Sterling would have clear incentives to pursue this line of legal argument. For starters, he would know that he would be owed treble damages if he could win an antitrust case. This means if he could prove he lost $100 million in the sale of the team and it violated antitrust law, he would be owed $300 million from NBA owners. Sterling would also know that even unsuccessful antitrust litigation could take years, casting a cloud over the team's ownership. Lastly, Sterling might use an antitrust lawsuit (or a lawsuit citing other areas of law) to force owners and former commissioner David Stern to testify under oath about uncomfortable topics. Sterling would want them to address whether they too made racist comments or knew owners who made racist comments, and what, if anything, they did about it. His strategy would be to embarrass owners as hypocritical.
Sterling would surely use his attempted empowerment of his wife to sell the team in any antitrust lawsuit. He would argue that he tried to mitigate the controversy by stepping aside without a fight and merely allowing his wife to sell the team. The NBA rejecting this attempt, Sterling would assert, reveals two characteristics about the NBA: (1) the league, not Sterling, is uncooperative and (2) the NBA is ousting him to handpick an owner.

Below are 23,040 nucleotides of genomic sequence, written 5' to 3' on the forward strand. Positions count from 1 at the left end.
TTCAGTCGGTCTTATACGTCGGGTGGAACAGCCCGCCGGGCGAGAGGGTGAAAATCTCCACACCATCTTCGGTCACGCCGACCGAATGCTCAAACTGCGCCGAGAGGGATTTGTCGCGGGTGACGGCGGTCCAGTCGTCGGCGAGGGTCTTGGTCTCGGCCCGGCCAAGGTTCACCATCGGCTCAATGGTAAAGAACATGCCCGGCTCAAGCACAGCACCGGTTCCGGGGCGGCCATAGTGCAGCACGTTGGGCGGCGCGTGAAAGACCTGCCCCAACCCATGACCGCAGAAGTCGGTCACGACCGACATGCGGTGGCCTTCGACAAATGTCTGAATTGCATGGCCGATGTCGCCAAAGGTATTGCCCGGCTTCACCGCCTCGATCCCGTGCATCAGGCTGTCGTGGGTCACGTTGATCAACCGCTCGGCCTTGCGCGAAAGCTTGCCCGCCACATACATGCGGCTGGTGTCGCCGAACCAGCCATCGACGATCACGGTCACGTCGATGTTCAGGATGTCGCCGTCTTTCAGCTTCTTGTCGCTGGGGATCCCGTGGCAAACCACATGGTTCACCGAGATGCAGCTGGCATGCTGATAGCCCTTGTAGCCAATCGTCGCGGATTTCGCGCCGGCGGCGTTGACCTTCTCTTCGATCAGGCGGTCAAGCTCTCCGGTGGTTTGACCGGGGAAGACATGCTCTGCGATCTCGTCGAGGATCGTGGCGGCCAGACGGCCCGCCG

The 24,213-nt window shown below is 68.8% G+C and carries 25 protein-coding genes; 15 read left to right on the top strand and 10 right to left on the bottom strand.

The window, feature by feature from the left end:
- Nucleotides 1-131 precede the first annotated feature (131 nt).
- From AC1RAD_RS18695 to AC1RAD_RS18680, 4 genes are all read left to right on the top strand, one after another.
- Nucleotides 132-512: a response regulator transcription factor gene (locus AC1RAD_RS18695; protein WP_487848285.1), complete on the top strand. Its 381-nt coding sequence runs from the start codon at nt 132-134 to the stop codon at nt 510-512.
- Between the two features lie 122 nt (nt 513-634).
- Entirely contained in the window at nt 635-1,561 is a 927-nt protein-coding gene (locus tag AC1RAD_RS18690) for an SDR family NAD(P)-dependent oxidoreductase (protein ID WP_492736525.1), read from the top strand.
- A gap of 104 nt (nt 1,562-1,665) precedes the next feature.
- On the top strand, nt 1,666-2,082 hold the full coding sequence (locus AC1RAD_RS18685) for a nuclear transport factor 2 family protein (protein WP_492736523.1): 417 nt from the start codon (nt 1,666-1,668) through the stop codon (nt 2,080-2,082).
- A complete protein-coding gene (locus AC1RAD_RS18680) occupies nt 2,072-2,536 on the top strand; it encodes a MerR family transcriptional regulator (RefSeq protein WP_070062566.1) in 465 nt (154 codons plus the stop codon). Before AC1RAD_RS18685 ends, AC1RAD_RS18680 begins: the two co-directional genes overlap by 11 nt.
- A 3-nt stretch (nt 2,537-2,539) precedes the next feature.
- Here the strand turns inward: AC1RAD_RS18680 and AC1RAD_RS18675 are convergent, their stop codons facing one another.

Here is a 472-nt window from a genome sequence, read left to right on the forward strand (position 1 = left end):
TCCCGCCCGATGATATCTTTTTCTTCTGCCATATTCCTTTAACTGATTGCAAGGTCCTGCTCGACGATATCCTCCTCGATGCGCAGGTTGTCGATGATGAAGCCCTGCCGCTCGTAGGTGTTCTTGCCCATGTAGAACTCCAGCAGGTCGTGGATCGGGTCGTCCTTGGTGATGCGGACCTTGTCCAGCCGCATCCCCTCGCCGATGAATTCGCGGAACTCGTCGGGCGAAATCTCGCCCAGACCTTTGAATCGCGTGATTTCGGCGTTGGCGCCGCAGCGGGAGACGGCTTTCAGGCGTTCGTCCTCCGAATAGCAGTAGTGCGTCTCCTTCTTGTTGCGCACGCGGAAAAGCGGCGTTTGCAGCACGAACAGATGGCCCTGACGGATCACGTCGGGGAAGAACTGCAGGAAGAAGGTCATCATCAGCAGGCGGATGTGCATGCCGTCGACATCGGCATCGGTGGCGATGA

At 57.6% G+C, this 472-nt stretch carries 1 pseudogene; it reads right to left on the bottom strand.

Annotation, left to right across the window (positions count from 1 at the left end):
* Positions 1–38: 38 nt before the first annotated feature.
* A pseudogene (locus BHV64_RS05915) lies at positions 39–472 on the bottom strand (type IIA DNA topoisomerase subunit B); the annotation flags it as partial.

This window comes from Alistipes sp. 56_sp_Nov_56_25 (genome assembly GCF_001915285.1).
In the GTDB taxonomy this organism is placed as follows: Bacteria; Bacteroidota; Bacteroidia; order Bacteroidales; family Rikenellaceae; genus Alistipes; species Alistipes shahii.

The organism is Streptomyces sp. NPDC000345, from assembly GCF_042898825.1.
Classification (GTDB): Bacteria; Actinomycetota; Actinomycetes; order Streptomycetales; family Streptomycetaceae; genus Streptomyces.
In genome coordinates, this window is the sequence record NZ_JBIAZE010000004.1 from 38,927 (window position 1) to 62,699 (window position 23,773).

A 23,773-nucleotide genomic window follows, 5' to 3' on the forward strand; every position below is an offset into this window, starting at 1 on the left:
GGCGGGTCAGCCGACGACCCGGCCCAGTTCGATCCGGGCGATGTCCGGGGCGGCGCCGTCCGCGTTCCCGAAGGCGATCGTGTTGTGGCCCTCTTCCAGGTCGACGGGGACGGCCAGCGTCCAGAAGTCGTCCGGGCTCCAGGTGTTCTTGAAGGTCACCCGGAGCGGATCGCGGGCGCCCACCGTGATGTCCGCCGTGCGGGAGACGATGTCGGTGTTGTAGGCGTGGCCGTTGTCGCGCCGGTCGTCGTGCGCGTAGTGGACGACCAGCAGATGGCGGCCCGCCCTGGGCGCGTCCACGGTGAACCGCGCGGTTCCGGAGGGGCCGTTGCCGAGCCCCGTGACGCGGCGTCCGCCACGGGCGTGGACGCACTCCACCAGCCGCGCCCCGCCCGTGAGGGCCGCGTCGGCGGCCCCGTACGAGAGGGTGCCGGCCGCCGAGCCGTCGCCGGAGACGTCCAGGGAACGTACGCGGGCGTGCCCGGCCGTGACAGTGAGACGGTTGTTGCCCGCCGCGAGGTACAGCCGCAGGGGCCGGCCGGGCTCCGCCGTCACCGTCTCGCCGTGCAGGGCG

The legal problems for Sterling in raising this type of argument are many. First, as described above, Sterling would struggle to show the requisite injury to prevail in an antitrust lawsuit. Second, regardless of whether the Sterlings are involved in the sale of the Clippers, the NBA would have to approve any new owner. This is not unique to the Sterlings and would be true in the sale of any NBA franchise. Third, the NBA would insist there cannot be anticompetitive conduct because the NBA and the Sterlings have a unity of interest. Both groups want the Clippers sold for the most amount of money. The Sterlings obviously earn more if the team is sold for more. The same is true of the NBA and owners of the 29 other teams. After all, if the Clippers sell for $1.2 billion rather than $1 billion, other NBA owners would benefit, since their franchises' values would increase as well.
Even with today's news, an antitrust case waged by the Sterlings seems unlikely to prevail. But keep in mind that all moves are now being made with potential litigation in mind.
Michael McCann is a Massachusetts attorney and the founding director of the Sports and Entertainment Law Institute at the University of New Hampshire School of Law. He is also the distinguished visiting Hall of Fame Professor of Law at Mississippi College School of Law.